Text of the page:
- Spokespeople returned from visiting the border available for interview
The Polish government’s declaration of a “state of emergency” at the border with Belarus presents serious risks for asylum-seekers trying to reach Poland and threatens to exacerbate the already dire situation faced by 32 Afghans including four women, 27 men and a 15-year-old girl, who have been held there without adequate food and clean water for over three weeks, after being pushed back from Poland, Amnesty International said.
The state of emergency will restrict the already limited access and work of journalists reporting on the issue as it bans the use of recording equipment in the area. It will also hinder the work of lawyers assisting the asylum-seekers, as well as NGOs and activists carrying out vital human rights monitoring.
“A state of emergency allows a state to restrict certain human rights in extreme circumstances where there is a “threat to the life of the nation”. No such threat exists in Poland where the authorities are attempting to cynically exploit this power to target asylum seekers and those who support them,”
Nils Muižnieks Director for Europe at Amnesty International
Finally, on 1 September, the UNHCR and Belarusian Red Cross with the support of Polish Red Cross brought humanitarian help to the group of Afghan asylum-seekers held at the border.
“While UNHCR and Red Cross have provided basic support, we remind the Polish authorities to fully comply with last week’s European Court of Human Rights order to provide those stuck at the border with food, water, clothing, adequate medical care and shelter. It must also ensure individual assessment of all asylum claims, and enable organizations, lawyers and other institutions to gain unhindered access to the group,” Nils Muižnieks said.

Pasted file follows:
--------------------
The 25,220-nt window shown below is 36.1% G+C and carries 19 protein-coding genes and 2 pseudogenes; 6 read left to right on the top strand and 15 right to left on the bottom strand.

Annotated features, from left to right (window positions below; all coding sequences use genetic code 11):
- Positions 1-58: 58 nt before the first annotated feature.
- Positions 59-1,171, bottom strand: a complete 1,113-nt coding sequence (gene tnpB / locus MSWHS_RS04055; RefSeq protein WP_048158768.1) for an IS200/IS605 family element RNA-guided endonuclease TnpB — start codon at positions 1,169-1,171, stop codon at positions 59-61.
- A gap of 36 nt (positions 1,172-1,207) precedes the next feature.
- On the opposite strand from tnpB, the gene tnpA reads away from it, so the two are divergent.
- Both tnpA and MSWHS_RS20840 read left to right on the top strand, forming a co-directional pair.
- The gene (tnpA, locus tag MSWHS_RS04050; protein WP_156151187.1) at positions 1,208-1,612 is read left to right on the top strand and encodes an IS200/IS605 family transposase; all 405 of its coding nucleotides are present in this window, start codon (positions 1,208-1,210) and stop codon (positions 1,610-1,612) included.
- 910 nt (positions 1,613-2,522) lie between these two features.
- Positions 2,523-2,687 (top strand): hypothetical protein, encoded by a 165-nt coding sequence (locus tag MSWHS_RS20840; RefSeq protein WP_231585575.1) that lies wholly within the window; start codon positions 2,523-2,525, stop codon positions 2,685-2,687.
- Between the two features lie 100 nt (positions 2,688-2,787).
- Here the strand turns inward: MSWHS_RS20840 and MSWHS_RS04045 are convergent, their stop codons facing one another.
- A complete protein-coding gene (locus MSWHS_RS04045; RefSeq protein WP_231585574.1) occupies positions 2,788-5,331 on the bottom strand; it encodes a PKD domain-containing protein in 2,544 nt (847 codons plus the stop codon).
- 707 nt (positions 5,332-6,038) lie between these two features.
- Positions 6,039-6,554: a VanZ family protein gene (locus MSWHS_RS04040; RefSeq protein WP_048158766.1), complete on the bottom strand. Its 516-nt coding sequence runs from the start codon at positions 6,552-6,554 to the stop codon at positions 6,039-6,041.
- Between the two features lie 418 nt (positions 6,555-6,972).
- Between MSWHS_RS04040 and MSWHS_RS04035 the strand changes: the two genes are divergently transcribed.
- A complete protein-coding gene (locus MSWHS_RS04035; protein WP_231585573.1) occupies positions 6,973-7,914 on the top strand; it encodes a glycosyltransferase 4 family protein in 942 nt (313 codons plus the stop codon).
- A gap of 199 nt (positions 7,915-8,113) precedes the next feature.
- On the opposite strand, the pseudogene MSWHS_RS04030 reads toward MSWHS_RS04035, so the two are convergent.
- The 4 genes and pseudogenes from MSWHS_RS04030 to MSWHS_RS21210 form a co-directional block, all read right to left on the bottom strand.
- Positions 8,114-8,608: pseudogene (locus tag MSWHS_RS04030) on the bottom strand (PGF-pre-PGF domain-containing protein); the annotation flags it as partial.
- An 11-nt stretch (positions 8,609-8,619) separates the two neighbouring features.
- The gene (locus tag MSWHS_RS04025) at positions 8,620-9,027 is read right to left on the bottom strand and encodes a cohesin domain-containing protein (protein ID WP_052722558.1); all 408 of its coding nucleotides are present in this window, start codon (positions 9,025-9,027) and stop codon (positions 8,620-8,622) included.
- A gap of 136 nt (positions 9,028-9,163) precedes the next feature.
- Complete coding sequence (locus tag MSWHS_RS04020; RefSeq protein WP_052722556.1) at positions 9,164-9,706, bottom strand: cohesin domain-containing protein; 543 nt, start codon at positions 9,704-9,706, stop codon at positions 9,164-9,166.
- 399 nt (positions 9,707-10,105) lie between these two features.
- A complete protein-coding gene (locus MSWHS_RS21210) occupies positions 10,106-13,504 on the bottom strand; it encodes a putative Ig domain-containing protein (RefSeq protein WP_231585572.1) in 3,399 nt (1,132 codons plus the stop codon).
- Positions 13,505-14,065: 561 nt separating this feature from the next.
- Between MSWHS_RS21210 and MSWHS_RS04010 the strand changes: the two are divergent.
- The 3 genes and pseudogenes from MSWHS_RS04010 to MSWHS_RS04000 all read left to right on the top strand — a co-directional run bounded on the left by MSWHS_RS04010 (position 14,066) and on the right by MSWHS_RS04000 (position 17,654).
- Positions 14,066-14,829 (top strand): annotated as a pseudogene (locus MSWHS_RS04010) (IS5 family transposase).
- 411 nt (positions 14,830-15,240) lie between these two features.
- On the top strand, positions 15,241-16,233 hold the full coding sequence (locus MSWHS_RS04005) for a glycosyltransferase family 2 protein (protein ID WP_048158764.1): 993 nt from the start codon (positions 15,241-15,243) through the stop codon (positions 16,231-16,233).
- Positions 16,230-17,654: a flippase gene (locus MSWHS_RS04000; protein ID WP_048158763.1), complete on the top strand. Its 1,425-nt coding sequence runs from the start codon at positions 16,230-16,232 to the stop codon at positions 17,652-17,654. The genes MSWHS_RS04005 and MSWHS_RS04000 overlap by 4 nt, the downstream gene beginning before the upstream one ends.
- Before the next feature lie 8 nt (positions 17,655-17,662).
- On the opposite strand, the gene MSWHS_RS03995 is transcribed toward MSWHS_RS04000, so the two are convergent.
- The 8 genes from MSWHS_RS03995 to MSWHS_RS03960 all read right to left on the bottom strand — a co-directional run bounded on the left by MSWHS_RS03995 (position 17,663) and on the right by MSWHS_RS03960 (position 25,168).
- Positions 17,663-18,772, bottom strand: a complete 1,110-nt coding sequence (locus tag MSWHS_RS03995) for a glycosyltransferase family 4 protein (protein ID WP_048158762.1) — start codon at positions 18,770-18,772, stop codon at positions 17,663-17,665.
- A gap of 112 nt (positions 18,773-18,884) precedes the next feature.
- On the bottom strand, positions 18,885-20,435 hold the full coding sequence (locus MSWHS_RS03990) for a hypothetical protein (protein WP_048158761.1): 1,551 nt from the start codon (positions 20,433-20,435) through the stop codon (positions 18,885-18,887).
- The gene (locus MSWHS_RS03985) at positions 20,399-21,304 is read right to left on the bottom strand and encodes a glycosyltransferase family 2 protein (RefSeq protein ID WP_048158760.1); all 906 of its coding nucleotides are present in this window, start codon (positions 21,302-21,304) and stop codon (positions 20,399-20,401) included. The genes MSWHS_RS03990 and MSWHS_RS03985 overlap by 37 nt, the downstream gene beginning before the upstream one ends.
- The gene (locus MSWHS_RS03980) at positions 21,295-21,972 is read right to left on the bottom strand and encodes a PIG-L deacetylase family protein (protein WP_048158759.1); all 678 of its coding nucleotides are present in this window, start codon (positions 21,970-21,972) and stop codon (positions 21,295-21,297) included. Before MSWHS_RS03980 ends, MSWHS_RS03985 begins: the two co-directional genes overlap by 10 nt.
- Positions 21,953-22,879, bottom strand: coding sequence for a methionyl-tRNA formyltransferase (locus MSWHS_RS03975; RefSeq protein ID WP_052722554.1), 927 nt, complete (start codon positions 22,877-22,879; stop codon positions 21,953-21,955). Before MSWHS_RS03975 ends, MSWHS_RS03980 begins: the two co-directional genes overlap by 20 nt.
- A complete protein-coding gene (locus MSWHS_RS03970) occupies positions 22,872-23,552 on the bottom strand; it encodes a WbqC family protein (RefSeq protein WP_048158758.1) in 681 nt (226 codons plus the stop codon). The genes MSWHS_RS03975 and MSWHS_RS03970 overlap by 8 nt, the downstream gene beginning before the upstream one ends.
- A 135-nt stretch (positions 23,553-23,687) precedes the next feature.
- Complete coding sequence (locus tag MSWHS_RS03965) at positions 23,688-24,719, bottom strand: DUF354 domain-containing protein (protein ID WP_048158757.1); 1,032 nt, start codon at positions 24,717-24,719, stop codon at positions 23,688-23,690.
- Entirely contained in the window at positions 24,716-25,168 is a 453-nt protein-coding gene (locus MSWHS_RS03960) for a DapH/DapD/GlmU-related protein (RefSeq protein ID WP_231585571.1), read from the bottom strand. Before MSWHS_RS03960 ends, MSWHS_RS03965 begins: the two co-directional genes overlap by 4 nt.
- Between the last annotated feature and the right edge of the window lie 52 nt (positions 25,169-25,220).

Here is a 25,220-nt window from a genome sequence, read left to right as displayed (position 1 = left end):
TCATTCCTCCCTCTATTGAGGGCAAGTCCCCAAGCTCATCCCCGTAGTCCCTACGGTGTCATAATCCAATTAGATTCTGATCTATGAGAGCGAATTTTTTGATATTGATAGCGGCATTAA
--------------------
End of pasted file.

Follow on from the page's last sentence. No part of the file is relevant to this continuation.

There are reports that Belarusian border guards are helping people to cross over into Poland, Lithuania and Latvia. On 6 July, Belarusian President Alyaksandr Lukashenka announced that he would not stop people crossing the border into those countries. However, this must not be used as an excuse for unlawful pushbacks of asylum-seekers and denial of access to the asylum procedure.
Under EU and international refugee law, Poland is obliged to ensure individual assessment of all asylum claims. Amnesty International calls on Poland’s government to end pushbacks, to ensure access to the territory for those seeking protection, and to immediately provide refugees held at the border with Belarus with essential humanitarian assistance.
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On 24 August an Amnesty International delegation visited Usnarz Górny, where the group had been held for 15 days. Amnesty International also obtained reports about the use of force and threats of violence by Polish border guards when pushing the group back to Belarus.
Since the group arrived at the border the Polish government announced changes to two laws: one on foreigners, and another on granting protection to foreigners. These changes will make it impossible for people crossing the border irregularly to be able to claim asylum in Poland. On 20 August, Poland’s Ministry of Interior issued an order to close its borders to persons entering the country “irregularly” and obliging them to immediately leave the territory of Poland until further notice.
On 25 August, soldiers of Poland’s army started building a fence on the border with Belarus. On 31 August, the Polish government requested the President of Poland to declare a state of emergency for 30 days in the regions bordering Belarus, on the grounds of risks posed by the “3,000 attempted border crossings in August”. The declaration of the state of emergency would include a ban on assemblies, protests, mass events, and cultural events, among others.